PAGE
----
Supportive Care in Cancer

, Volume 14, Issue 3, pp 201–209 | Cite as

Fatigue, sleep, and circadian rhythms prior to chemotherapy for breast cancer

  • Sonia Ancoli-IsraelEmail author
  • Lianqi Liu
  • Matthew R. Marler
  • Barbara A. Parker
  • Vicky Jones
  • Georgia Robins Sadler
  • Joel Dimsdale
  • Mairav Cohen-Zion
  • Lavinia Fiorentino
Original Article



Previous investigations have shown that women undergoing chemotherapy for breast cancer experience both disturbed sleep and fatigue. However, most of the previous research examined women either during or after chemotherapy. This study examined sleep, fatigue, and circadian rhythms in women with breast cancer before the start of chemotherapy.

Patients and methods

Eighty five women with Stages I–IIIA breast cancer who were scheduled to begin adjuvant or neoadjuvant anthracycline-based chemotherapy participated. Each had sleep/wake activity recorded with actigraphy for 72 consecutive hours and filled out questionnaires on sleep, fatigue, depression, and functional outcome.

Main results

On average, the women slept for about 6 h a night and napped for over an hour during the day. Sleep was reported to be disturbed and fatigue levels were high. Circadian rhythms were robust, but women who were more phase-delayed reported more daily dysfunction (p<0.01).


The data from the current study suggest that the women with breast cancer likely experience both disturbed sleep and fatigue before the beginning of chemotherapy. Although their circadian rhythms are robust, breast cancer patients with more delayed rhythms experience more daily dysfunction secondary to fatigue. These data suggest that strategies to improve disturbed sleep and to phase-advance circadian rhythms prior to initiation of chemotherapy may be beneficial in improving daily function in breast cancer patients.


Fatigue Sleep Circadian rhythms Quality of life Breast cancer 



Center for Epidemiological Studies–Depression scale


Confidence Intervals


Functional Assessment of Cancer Therapy–Breast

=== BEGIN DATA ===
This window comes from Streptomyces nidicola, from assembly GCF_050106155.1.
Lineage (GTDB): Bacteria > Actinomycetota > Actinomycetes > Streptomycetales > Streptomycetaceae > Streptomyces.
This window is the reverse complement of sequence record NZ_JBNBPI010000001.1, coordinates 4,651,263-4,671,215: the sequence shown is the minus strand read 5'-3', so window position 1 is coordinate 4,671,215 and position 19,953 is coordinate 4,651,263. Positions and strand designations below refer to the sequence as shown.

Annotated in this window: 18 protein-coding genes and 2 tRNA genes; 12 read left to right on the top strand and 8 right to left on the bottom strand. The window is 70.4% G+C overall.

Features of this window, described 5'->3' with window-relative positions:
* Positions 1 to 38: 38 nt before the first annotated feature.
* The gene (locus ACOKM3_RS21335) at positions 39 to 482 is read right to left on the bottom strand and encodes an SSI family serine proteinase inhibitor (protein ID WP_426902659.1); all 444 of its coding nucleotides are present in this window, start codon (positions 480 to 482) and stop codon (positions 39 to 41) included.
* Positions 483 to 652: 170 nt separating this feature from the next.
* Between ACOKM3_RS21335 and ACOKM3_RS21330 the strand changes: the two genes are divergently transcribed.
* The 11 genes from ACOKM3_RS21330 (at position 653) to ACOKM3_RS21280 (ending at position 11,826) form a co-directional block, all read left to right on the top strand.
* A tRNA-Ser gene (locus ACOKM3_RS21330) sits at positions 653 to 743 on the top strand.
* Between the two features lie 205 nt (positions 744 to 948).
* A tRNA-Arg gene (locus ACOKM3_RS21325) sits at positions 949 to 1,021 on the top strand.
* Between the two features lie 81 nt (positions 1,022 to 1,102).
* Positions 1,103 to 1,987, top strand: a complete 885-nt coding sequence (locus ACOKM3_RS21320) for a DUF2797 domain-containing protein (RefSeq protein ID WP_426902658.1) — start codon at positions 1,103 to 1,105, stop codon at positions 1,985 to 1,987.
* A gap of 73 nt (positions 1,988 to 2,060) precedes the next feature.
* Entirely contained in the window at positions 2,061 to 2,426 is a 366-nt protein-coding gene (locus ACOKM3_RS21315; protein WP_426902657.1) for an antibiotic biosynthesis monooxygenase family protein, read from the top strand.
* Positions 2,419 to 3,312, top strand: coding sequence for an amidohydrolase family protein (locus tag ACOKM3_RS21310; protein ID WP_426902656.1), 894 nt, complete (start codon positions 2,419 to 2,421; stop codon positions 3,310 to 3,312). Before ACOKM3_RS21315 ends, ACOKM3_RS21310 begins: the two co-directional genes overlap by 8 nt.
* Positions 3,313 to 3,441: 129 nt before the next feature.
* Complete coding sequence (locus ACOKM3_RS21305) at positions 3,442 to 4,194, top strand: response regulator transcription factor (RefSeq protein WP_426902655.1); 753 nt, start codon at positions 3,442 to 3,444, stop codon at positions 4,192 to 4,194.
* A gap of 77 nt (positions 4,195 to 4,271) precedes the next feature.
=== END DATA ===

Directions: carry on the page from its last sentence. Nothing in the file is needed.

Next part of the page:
Functional Outcome of Sleep Questionnaire


Multidimensional Fatigue Symptom Inventory–Short Form


Pittsburgh Sleep Quality Index



Supported by NCI CA85264, NIA AG08415, NCI R25 CA 65745, the UCSD General Clinical Research Center (MO1-RR00827), the Rebecca and John Moores UCSD Cancer Center (NCI P30 CA-23100), the Department of Veterans Affairs VISN-22 Mental Illness Research, Education and Clinical Center (MIRECC), and the Research Service of the Veterans Affairs San Diego Healthcare System.


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Copyright information

© Springer-Verlag 2005

Authors and Affiliations

  • Sonia Ancoli-Israel
    • 1
    • 2
    • 3
    • 4
    Email author
  • Lianqi Liu
    • 1
    • 2
  • Matthew R. Marler
    • 1
    • 2
  • Barbara A. Parker
    • 3
    • 5
  • Vicky Jones
    • 6
  • Georgia Robins Sadler
    • 3
    • 4
    • 7
  • Joel Dimsdale
    • 1
    • 3
    • 4
  • Mairav Cohen-Zion
    • 4
  • Lavinia Fiorentino
    • 4
  1. 1.Department of PsychiatryUniversity of CaliforniaSan DiegoUSA
  2. 2.Veteran Affairs San Diego Healthcare SystemSan DiegoUSA
  3. 3.Rebecca and John Moores UCSD Cancer CenterSan DiegoUSA
  4. 4.SDSU/UCSD Joint Doctoral Program in Clinical PsychologySan DiegoUSA
  5. 5.Department of MedicineUniversity of CaliforniaSan DiegoUSA
  6. 6.Yakima Regional Cancer Care CenterYakimaUSA
  7. 7.Department of SurgeryUniversity of CaliforniaSan DiegoUSA

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